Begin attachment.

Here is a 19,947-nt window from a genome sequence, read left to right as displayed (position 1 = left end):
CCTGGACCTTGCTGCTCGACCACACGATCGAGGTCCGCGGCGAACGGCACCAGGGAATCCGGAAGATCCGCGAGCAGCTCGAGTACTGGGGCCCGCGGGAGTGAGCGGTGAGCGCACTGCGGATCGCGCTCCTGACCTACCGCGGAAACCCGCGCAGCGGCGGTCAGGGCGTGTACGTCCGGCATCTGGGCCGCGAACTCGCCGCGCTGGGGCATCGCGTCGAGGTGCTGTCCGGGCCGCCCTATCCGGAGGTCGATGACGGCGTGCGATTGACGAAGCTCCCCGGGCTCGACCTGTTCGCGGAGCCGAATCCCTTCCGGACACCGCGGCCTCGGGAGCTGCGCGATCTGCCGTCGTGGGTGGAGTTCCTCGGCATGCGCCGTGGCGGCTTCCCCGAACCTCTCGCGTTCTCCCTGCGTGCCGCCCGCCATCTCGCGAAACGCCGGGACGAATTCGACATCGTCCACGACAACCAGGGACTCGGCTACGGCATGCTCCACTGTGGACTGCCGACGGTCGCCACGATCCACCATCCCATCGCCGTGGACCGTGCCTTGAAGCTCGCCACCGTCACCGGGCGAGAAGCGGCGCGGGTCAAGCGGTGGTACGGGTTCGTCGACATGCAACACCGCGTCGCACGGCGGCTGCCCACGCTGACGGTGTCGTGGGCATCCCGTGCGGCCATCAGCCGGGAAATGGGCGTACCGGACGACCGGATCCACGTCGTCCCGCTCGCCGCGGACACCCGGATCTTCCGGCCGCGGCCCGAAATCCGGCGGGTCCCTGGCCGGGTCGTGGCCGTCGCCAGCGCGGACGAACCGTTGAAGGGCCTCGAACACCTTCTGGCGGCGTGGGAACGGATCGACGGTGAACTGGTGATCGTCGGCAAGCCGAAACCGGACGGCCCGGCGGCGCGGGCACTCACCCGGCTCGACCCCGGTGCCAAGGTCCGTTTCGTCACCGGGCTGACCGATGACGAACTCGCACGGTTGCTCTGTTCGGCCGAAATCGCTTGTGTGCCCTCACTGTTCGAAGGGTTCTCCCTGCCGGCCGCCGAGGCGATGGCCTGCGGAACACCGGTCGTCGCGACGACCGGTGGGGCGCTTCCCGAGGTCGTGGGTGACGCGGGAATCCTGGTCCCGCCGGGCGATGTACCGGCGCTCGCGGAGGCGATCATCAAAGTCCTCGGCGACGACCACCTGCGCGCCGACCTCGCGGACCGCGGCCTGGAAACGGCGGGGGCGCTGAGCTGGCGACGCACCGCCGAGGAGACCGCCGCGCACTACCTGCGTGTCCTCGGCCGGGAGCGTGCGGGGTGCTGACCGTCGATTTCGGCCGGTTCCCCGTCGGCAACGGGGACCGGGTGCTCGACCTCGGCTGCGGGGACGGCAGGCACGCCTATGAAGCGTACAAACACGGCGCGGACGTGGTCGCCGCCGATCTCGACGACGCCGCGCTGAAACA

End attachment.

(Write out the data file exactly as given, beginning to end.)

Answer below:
Here is a 19,947-nt window from a genome sequence, read left to right as displayed (position 1 = left end):
CCTGGACCTTGCTGCTCGACCACACGATCGAGGTCCGCGGCGAACGGCACCAGGGAATCCGGAAGATCCGCGAGCAGCTCGAGTACTGGGGCCCGCGGGAGTGAGCGGTGAGCGCACTGCGGATCGCGCTCCTGACCTACCGCGGAAACCCGCGCAGCGGCGGTCAGGGCGTGTACGTCCGGCATCTGGGCCGCGAACTCGCCGCGCTGGGGCATCGCGTCGAGGTGCTGTCCGGGCCGCCCTATCCGGAGGTCGATGACGGCGTGCGATTGACGAAGCTCCCCGGGCTCGACCTGTTCGCGGAGCCGAATCCCTTCCGGACACCGCGGCCTCGGGAGCTGCGCGATCTGCCGTCGTGGGTGGAGTTCCTCGGCATGCGCCGTGGCGGCTTCCCCGAACCTCTCGCGTTCTCCCTGCGTGCCGCCCGCCATCTCGCGAAACGCCGGGACGAATTCGACATCGTCCACGACAACCAGGGACTCGGCTACGGCATGCTCCACTGTGGACTGCCGACGGTCGCCACGATCCACCATCCCATCGCCGTGGACCGTGCCTTGAAGCTCGCCACCGTCACCGGGCGAGAAGCGGCGCGGGTCAAGCGGTGGTACGGGTTCGTCGACATGCAACACCGCGTCGCACGGCGGCTGCCCACGCTGACGGTGTCGTGGGCATCCCGTGCGGCCATCAGCCGGGAAATGGGCGTACCGGACGACCGGATCCACGTCGTCCCGCTCGCCGCGGACACCCGGATCTTCCGGCCGCGGCCCGAAATCCGGCGGGTCCCTGGCCGGGTCGTGGCCGTCGCCAGCGCGGACGAACCGTTGAAGGGCCTCGAACACCTTCTGGCGGCGTGGGAACGGATCGACGGTGAACTGGTGATCGTCGGCAAGCCGAAACCGGACGGCCCGGCGGCGCGGGCACTCACCCGGCTCGACCCCGGTGCCAAGGTCCGTTTCGTCACCGGGCTGACCGATGACGAACTCGCACGGTTGCTCTGTTCGGCCGAAATCGCTTGTGTGCCCTCACTGTTCGAAGGGTTCTCCCTGCCGGCCGCCGAGGCGATGGCCTGCGGAACACCGGTCGTCGCGACGACCGGTGGGGCGCTTCCCGAGGTCGTGGGTGACGCGGGAATCCTGGTCCCGCCGGGCGATGTACCGGCGCTCGCGGAGGCGATCATCAAAGTCCTCGGCGACGACCACCTGCGCGCCGACCTCGCGGACCGCGGCCTGGAAACGGCGGGGGCGCTGAGCTGGCGACGCACCGCCGAGGAGACCGCCGCGCACTACCTGCGTGTCCTCGGCCGGGAGCGTGCGGGGTGCTGACCGTCGATTTCGGCCGGTTCCCCGTCGGCAACGGGGACCGGGTGCTCGACCTCGGCTGCGGGGACGGCAGGCACGCCTATGAAGCGTACAAACACGGCGCGGACGTGGTCGCCGCCGATCTCGACGACGCCGCGCTGAAACA